Public: Information: Database
Database of Current Thinking   (+23, -2)  [vote for, against]
Do most researchers *really* think that?

Often in an argument, debate, or discussion a statement will be made that runs along the lines of "Well, most scholars agree that..." or "Scientists say that...". But since there are often competing theories floating around in various fields, there's really no way to know if it's true that "most" or "all" or even "many" of anyone really think anything in particular.

The Database of Current Thinking would be a database where everyone who is reasonably qualified to hold an educated opinion on a given topic could register his or her opinion or findings. Then we'd be able to evaluate those sorts of claims better, and know if it's really "most scholars" or only just "a few researchers speaking somewhat outside their area of expertise".
-- PotatoStew, Oct 14 2001

Family Fortunes
Suggested research method. (Obligatory funny link at bottom.) [pottedstu, Oct 14 2001, last modified Oct 21 2004]

Alleged Family Fortunes voting form
No idea if this is genuine (I have doubts) but try if you know Family Fortunes. [pottedstu, Oct 14 2001, last modified Oct 21 2004]

Idea futures
If you want to bet on it... [egnor, Oct 14 2001, last modified Oct 21 2004]

Anything Can Change, It Seems, Even an Immutable Law of Nature http://search.nytim...ff.tmpl&setCookie=1
[sdm, Oct 14 2001, last modified Oct 21 2004]

Paul Feyerabend http://plato.stanfo...entries/feyerabend/
Lengthy, and not very complimentary account of his ideas and life (apparently he nearly joined the SS for "aesthetic reasons" and was a failed scientist; note that Heidegger was also a Nazi but a better philosopher, De Man worse) [pottedstu, Oct 14 2001, last modified Oct 21 2004]

Less accurate but shorter. [pottedstu, Oct 14 2001, last modified Oct 21 2004]

BBC news story about scientists at work.
As if by magic, some evidence appears. [DrBob, Oct 14 2001, last modified Oct 21 2004]

this might make a really nice web site... however 93% of scientists agree that they will not be able to agree on anything...
-- RobertKidney, Oct 14 2001

I'd guess that most scientists have a good idea of what ideas are well-agreed-upon and what ideas are controversial in their particular (sub)field. The hard part would be getting enough people to register in the database to have a not-too-skewed sample of current thinking.

Example entry:

Registering your opinions in a big database is
a) a good idea 95%
b) pointless but harmless 5%
c) the short path to hell 0%

-- wiml, Oct 14 2001

My theory is that this is Baked; there are innumerable online journal databases available to scholars. But there are those who would disagree.
-- sdm, Oct 14 2001

Don't forget the 'coin toss' for the weekly lottery.
We'd see how random it is when someone's $1 is on the line.
-- reensure, Oct 15 2001

Statistics are:
a) a good idea 50%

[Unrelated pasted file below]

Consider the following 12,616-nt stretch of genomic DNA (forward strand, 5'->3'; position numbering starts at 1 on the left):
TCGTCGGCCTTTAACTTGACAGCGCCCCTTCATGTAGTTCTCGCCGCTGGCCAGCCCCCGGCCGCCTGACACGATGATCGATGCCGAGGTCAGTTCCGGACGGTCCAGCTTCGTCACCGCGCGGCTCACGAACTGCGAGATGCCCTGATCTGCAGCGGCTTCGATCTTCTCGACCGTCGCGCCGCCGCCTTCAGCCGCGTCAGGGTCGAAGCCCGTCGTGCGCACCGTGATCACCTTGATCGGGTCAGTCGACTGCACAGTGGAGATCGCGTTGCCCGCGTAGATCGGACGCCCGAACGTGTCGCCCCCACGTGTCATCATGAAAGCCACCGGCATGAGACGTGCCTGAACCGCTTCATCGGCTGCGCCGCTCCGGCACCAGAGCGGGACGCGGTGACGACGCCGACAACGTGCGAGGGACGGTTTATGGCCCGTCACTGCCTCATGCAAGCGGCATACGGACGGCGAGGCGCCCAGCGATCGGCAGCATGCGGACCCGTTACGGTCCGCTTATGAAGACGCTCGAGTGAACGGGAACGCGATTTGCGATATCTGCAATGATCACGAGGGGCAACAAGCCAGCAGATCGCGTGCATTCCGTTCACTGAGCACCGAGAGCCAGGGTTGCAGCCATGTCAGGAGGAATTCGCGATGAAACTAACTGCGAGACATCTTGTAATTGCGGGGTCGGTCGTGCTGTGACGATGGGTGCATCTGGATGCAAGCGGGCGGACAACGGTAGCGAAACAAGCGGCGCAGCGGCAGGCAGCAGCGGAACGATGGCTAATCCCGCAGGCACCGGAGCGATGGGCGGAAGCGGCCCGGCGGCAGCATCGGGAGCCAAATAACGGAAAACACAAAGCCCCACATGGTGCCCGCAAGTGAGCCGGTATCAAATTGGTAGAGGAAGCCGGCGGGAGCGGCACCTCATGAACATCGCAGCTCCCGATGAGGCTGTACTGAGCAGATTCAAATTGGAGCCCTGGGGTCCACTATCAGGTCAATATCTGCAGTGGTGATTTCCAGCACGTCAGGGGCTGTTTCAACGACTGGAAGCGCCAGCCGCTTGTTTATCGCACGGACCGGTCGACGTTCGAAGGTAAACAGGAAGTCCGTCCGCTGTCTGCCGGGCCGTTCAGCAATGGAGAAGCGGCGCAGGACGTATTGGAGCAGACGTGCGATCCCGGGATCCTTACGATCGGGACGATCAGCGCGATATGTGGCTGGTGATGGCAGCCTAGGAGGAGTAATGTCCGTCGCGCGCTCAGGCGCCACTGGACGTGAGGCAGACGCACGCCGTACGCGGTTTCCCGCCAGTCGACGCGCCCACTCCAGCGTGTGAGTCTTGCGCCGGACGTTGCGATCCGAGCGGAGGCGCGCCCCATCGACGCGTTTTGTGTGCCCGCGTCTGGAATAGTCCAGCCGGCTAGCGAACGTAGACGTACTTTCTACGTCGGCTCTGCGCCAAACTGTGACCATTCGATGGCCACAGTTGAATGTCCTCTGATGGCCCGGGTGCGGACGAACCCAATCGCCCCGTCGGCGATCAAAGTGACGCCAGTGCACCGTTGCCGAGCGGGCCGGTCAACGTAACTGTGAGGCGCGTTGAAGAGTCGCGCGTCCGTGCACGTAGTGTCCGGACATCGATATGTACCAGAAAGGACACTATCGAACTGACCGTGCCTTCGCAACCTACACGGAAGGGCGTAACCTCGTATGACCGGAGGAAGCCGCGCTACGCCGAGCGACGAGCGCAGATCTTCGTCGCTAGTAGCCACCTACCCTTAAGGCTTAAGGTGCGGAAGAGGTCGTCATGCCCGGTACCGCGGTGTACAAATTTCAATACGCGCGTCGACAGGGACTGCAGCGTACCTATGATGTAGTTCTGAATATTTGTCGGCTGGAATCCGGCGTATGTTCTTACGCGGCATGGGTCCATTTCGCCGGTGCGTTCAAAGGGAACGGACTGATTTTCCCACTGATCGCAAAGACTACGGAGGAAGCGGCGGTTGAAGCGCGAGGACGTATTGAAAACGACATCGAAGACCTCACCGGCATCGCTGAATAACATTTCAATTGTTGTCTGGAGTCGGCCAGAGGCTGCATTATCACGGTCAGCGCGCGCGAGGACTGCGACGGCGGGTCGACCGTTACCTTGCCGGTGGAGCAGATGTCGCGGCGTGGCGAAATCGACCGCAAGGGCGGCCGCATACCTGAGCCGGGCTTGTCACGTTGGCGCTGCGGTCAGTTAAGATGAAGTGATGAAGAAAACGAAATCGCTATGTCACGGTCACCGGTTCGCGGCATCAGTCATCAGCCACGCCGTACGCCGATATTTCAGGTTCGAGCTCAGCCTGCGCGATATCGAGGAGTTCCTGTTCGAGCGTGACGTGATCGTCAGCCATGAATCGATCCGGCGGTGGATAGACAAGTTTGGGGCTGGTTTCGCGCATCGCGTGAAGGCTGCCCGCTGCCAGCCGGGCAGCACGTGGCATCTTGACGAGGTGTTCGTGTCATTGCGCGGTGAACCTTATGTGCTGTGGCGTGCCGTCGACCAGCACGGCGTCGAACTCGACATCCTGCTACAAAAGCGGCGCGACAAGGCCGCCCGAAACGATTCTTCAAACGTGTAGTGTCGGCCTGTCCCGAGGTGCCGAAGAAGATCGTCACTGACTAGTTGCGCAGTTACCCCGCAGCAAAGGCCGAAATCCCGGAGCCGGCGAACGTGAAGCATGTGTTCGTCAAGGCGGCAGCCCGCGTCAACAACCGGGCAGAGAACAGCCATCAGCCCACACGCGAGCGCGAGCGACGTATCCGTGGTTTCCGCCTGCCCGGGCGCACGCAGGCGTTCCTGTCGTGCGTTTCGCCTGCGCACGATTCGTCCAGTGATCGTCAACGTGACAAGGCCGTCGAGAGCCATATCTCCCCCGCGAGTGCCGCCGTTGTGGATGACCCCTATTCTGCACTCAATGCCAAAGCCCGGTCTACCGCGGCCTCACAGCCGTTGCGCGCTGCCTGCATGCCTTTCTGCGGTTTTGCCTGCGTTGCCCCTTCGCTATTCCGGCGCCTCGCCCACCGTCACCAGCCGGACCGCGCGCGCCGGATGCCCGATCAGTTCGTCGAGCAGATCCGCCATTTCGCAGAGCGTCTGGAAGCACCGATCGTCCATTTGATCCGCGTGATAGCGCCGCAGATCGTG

b) a waste of time 50%
c) useful, in a limited way 50%
d) handy if you need to obfuscate data results 50%
-- A Farrago Of Calumnies, Oct 15 2001

It's important to remember that 47.7% of statistics are made up on the spot.
-- angel, Oct 15 2001

Farrago: Nice example. Welcome aboard, incidentally.

On some topics this would be useful, ie topics in which there isn't a lot of handwaving and theorizing going on, where a consensus means something. Used to decide between versions of string theory, however, I would think that statistics would be a poor way of predicting a successful theory.

One really needs a time-reversed database of future thinking which would tell you which GUT will be called the Standard Model in the year 2115 or so. What a nice shortcut that would be.
-- Dog Ed, Oct 15 2001

Well, semi-baked. The internet itself is somewhat of an implementation of this database, though 90% (of course that's exact) of what you'll find isn't from "reasonably qualified" people.

Also, there's wikipedia.
-- quarterbaker, Oct 15 2001

What about the TV show Family Fortunes. Of course, it's not strictly scientific knowledge, or panels of experts, but they do poll 100 members of the public.
-- pottedstu, Oct 15 2001

ravenswood: Exactly. I personally don't have the time to get a degree in the necessary fields and do my own research on varous topics, but at the same time, I'd like to know what our "best guess" is in some of those areas. Therefore, I need to trust the research and opinions of others. The problem is that when you look up information (particularly on the internet) you'll always find conflicting information and competing theories. It all comes down to who you believe. It would be helpful to know for a given theory on something if there is decent support and acceptance for it within a community that is familiar with the issues, or if it's only held by one or two crackpots.
-- PotatoStew, Oct 15 2001

Certain physicists are known for their penchant for making just that sort of bet with each other. I've seen some such contracts framed on various walls at Caltech.

More formally, you're describing a form of idea future. See link.
-- egnor, Oct 15 2001

[SDG]: I'm nit-picking as well, but modern philosophy of science is moving away from the idea that theories can never be proven, only disproved. This doctrine was first formulated by Popper. However, it is both incomplete and uncertain. Any theory of the philosophy of science must allow for the possibility of scientific truth, otherwise it explains nothing about the nature of science; in contrast Popper's position renders science worthless. Further, to falsify any theory requires the scientist to make numerous assumptions about the truth of other theories (to assume their measuring devices work, etc); therefore a scientist who follows Popper is never entitled to accept that a theory is falsified.

Modern realist philosophers, and most scientists, would hold it's still possible to establish truth. Scientific induction suggests that each time evidence accords with theory, that theory is more likely to be true. Furthermore, use can be made of theories that even if not absolutely true are true to good approximations in certain circumstances. And certain theories are so essential for progress in science their truth must be assumed (e.g. to assume that scientific laws are the same tomorrow as today).